Hello. Welcome back to updates on insolvency and restructuring law from India for September and October, 2020.
In order to provide further time to corporates to recover from the impact of Covid-19, the Union Government has extended from 25.09.2020, the period during which no insolvency resolution process can be filed against corporate debtors by a further three months. Affirming the decision of the NCLT, the NCLAT has ruled that the revised threshold of Rs. 1,00,00,000 is applicable prospectively and would not affect pending applications.
There have been calls for further reforms to India’s insolvency law regime with some focussing on improving efficiency and others calling for more dramatic reforms. The panel on pre-pack insolvency is also expected to submit its report soon.
The Supreme Court has transferred to itself all petitions challenging the notification which brought into force the IBC provisions relating to personal guarantors of corporate debtors and further directed the High Courts not to entertain any new writ challenging the 15 November notification or related issues.
From the Docket
The Supreme Court has, in a recent order, stayed an order dismissing an appeal against a liquidation order passed by the NCLT on the ground that the liquidation of a corporate debtor should be the last resort. The grant of such interim relief was also premised on the fact that the appellant or a successful resolution applicant had undertaken to deposit some sums of money within an agreed time-frame as well as the forfeiture of money already deposited by it, in case of a failure to do the same.
In Sandip Bajaj v. SBI, the Calcutta High Court has held that a guarantor could not claim protection from proceedings under the RBI Master Circular on Wilful Defaulters once an order initiating CIRP is passed in respect of the corporate debtor. The High Court held that the prohibition on institution or continuation of suits and other proceedings against the corporate debtor under Section 14(3)(b), did not extend to a surety.
Similarly, in Kiran Gupta v. SBI, the Delhi High Court has held that a bank is entitled to initiate proceedings against a guarantor under the SARFAESI Act during the pendency of a corporate insolvency resolution process against the corporate debtor or principal borrower.
In Kundan Care, the NCLAT has held that a successful resolution applicant cannot subsequently withdraw the resolution plan on grounds of delay in conclusion of the CIRP. The appellate tribunal’s conclusion was based on four factors: (a) there is no power to permit the withdrawal of an approved resolution plan; (b) the resolution plan incorporates contractual terms and conditions binding on the resolution applicant; (c) the principle of estoppel applies and the resolution applicant cannot be allowed to wriggle out; and (d) allowing the withdrawal of the plan would have a deleterious effect on the other stakeholders on account of reduction in value of assets in the intervening period.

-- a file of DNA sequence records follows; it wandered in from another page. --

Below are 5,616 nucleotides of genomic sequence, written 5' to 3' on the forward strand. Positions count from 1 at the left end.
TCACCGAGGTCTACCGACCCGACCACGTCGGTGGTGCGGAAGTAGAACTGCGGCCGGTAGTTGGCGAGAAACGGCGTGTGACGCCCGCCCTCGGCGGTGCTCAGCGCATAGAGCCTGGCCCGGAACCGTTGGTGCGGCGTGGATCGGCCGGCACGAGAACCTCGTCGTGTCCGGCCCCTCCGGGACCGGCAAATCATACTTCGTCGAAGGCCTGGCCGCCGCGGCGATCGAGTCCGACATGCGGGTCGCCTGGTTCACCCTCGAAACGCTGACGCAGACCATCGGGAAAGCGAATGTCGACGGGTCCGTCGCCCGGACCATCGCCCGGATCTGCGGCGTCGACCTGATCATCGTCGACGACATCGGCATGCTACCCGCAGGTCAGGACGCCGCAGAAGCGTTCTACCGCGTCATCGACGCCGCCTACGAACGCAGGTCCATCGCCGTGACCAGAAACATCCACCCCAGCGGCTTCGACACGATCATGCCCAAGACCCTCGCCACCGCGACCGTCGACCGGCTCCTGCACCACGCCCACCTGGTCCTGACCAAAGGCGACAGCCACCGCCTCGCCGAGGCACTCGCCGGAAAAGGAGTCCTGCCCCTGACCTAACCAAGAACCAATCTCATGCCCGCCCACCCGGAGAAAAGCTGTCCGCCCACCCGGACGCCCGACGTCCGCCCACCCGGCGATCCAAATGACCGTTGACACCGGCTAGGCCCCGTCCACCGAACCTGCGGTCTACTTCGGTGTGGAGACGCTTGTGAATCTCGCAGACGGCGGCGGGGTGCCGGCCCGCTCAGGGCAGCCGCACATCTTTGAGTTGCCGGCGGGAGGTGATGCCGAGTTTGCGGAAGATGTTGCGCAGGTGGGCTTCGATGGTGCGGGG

The authors believe that this is not the end of the matter, and the issue of the withdrawal of resolution plans may come up again if reliance is placed on MAE or force majeure clauses in a resolution plan. Read an instructive post on this issue here.
In GUVNL v. Yes Bank, the NCLAT has upheld an order of the Adjudicating Authority whereby it held that the GUVNL could not terminate the power purchase agreement during the liquidation process. The NCLAT accepted the argument that the solar power plant and the PPA related to it form one integrated economic asset and hence, needs to be kept intact during CIRP and liquidation so that the liabilities of creditors and other stakeholders can be taken care of.
In Dewan Housing Finance Corporation v. SEBI, the SAT has held that the SEBI/ Adjudicating Officer has no power to initiate or carry on any proceedings against a corporate debtor under Section 15-I of the SEBI Act after the initiation of CIRP.
In SBI v. Videocon Telecommunications, the NCLAT has held that a performance bank guarantee is outside the definition of “security interest” under the IBC and therefore, the moratorium under Section 14 of IBC has no application to it. The bank guarantee can be enforced in accordance with its terms.
The NCLAT has reiterated that the obligation to cooperate with the resolution professional under the Code is not merely that of executive or managing directors, but also of the other directors, employees, and key managerial personnel.
In Deepakk Kumar v. Phoenix ARC, the NCLAT has clarified that it has no power to review its own judgment. The NCLAT also pointed out that a review cannot be sought through Rule 11 of NCLAT Rules which confers inherent powers.
In Volkswagen Finance, the NCLAT has upheld the decision of a liquidator to treat a vehicle financier as an unsecured creditor as the charge or hypothecation on the vehicles was not registered under the Companies Act or Information Utility or the Central Registry under the SARFAESI Act. The NCLAT stated that registration of hypothecation under the Motor Vehicles Act would not suffice for the purpose of IBC.
Thank you for reading. We will be back in your inbox in December, 2020. We wish you the very best of the festive season! Stay safe and healthy!